- Dimensions : 20.95 x 13.97 x 2.06 inches
- Language: : English
- Best Sellers Rank: #284 in Books (See Top 100 in Books)
- Customer Reviews:
Top reviews from the United States
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That’s kinda how this book made me feel. The clever title, like the low lights in a bar, masks the fact that this book offers no real substance while the author simply brags about his good fortune in life. A few chapters in, “the lights come on” and you just feel kinda icky.
I’m upset this p.o.s. Got any of my money.
I have to think that his "wildly popular" blog is followed primarily by readers much younger than Mr. Manson. When his followers mature, I think the writer would be well-suited for a job in search engine optimization. He has figured out that the most commonly searched word is f *ck.
Unfortunately, I bought a hard copy of the book -- will likely just throw in the trash.
Here are the parts that stick out to me in particular:
1. The writing isn't that great. He drops the f-bomb here and there for emphasis which is attention getting. But if you're adding the f-bomb to writing that is not well developed...well you're just emphasizing poor writing. Personally, I'm not a prude and have no issues with the word. I just didn't think it was effective in this case.
2. This book is not inspirational and there is nothing profound in here that most people don't already learn on their own from life itself when transitioning from late teen years to early adulthood. Waste of time.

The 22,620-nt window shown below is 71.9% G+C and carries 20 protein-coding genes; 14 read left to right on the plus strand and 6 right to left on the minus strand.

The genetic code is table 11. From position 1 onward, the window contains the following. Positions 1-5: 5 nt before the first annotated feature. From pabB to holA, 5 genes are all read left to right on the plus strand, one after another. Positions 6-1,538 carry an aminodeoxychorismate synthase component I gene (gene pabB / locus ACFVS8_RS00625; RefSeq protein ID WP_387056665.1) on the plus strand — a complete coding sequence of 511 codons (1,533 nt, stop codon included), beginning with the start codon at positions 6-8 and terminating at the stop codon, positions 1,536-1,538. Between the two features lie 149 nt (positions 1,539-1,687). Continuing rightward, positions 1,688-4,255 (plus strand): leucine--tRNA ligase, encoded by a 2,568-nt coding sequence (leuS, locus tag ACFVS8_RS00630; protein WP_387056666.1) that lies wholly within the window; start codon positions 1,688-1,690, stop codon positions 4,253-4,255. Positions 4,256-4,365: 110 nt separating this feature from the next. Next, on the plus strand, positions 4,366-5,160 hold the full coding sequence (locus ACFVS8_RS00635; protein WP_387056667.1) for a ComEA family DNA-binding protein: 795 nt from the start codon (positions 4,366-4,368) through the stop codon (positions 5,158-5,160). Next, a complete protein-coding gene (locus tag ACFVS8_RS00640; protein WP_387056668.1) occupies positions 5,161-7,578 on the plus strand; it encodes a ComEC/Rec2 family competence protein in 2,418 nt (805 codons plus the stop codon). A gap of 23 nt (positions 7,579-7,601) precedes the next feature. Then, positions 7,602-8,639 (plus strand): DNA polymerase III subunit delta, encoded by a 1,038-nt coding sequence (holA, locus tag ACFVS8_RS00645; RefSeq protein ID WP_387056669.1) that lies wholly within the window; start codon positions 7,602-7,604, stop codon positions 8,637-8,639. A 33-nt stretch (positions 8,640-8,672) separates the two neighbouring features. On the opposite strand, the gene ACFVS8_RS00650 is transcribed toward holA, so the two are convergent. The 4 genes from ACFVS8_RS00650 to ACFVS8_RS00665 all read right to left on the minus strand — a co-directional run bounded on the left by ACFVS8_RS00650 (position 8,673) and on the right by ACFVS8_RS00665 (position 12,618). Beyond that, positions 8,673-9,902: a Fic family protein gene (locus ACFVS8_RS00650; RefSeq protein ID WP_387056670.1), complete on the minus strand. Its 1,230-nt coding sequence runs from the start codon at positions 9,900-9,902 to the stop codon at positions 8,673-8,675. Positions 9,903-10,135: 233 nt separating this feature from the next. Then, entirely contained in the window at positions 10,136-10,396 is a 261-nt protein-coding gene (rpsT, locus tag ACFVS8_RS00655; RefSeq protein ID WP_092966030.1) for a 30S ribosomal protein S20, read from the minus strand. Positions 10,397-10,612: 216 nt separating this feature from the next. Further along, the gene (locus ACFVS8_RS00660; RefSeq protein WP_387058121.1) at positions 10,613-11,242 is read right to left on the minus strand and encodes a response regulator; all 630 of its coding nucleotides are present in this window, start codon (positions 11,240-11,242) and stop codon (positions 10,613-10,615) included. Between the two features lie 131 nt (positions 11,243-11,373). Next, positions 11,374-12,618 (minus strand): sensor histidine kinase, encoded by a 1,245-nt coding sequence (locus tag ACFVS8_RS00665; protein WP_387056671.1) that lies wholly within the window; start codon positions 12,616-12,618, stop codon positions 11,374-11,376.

3. There are many claims about what psychologists and other experts believe. A lot of "Research shows..." but there are no citations! Ummm, what? How do we know what Mark summarizes is indeed what research shows. Where is the foundation on which the proof points of this book is written?
"Sometime in the 1960s, developing "high self-esteem"-having positive thoughts and feelings about oneself-became all the rage in psychology. Research found that people who thought highly about themselves generally performed better and cause d fewer problems...Grade inflation, for example, was implemented to make low achieving kids feel better...Pastors and minsters told their congregations that they were each uniquely special in God's eyes...Businesses and motivational seminars cropped up chanting the same paradoxical mantra: every single one uf us can be exceptional and massively successful." Really? How about an example or citation of where this was pulled together.
"Numerous professors and educators have noted a lack of emotional resilience and and excess of selfish demands in today's young people...Speakers and professors are shouted down and banned from campuses for infractions as simple as suggesting that maybe some Halloween costumes really aren't that offensive. Schools counselors note that more students than ever are exhibiting severe signs of emotional distress..." Ok. Who? Where? What? When and where are these things happening? Where are the studies, examples, news references? Where is this guy pulling all of this from? My goodness a 5th grader could write a more complete current event report than the content of this entire book! The acknowledgements state "To Michael Covell for being my intellectual stress test, especially when it comes to understanding psychological research, and for always challenging me on my assumptions." Well good job for trying Michael!